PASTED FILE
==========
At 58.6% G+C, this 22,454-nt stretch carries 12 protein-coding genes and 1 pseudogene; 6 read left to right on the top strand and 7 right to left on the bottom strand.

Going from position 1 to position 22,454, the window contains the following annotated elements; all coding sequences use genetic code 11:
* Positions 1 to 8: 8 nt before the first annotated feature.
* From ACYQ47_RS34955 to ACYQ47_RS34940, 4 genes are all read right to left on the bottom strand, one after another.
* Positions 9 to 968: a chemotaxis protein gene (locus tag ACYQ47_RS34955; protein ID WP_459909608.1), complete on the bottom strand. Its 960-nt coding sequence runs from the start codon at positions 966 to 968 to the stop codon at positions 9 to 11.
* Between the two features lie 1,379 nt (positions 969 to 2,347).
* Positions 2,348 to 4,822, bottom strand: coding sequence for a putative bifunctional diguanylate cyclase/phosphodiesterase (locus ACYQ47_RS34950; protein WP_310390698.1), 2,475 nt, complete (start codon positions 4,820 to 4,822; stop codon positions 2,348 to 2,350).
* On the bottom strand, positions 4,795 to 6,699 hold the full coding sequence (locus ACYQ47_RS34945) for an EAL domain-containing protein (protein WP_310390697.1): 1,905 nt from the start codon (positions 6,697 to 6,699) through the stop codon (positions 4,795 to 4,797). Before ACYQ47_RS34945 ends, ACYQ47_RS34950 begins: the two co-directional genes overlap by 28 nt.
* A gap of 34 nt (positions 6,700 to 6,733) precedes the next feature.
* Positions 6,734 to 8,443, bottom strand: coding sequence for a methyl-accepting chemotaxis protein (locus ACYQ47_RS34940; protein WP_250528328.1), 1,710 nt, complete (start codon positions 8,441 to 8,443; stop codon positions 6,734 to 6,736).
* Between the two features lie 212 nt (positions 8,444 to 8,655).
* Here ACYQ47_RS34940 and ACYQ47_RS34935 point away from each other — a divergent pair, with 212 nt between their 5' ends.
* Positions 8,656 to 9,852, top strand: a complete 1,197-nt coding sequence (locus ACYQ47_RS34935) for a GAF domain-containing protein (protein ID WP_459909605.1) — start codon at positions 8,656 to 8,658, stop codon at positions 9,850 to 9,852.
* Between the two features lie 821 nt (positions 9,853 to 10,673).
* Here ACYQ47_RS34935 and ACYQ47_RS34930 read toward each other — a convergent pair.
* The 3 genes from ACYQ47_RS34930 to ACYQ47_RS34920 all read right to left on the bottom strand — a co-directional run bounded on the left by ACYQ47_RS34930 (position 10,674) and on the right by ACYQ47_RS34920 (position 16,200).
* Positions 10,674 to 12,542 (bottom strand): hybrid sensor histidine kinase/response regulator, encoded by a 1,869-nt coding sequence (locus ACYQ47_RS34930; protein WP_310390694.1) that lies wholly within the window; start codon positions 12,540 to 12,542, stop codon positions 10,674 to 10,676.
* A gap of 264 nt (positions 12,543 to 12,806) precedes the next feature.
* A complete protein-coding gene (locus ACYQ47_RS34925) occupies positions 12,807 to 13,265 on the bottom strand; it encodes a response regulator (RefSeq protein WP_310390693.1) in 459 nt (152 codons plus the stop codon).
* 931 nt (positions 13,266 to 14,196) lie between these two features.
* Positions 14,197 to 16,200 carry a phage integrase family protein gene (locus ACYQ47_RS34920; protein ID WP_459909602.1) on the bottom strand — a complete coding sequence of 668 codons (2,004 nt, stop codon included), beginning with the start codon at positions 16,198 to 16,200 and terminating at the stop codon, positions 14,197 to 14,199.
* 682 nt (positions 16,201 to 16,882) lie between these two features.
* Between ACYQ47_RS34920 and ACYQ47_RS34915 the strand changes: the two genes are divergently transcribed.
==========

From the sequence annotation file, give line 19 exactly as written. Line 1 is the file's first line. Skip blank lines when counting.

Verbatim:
* A complete protein-coding gene (locus ACYQ47_RS34925) occupies positions 12,807 to 13,265 on the bottom strand; it encodes a response regulator (RefSeq protein WP_310390693.1) in 459 nt (152 codons plus the stop codon).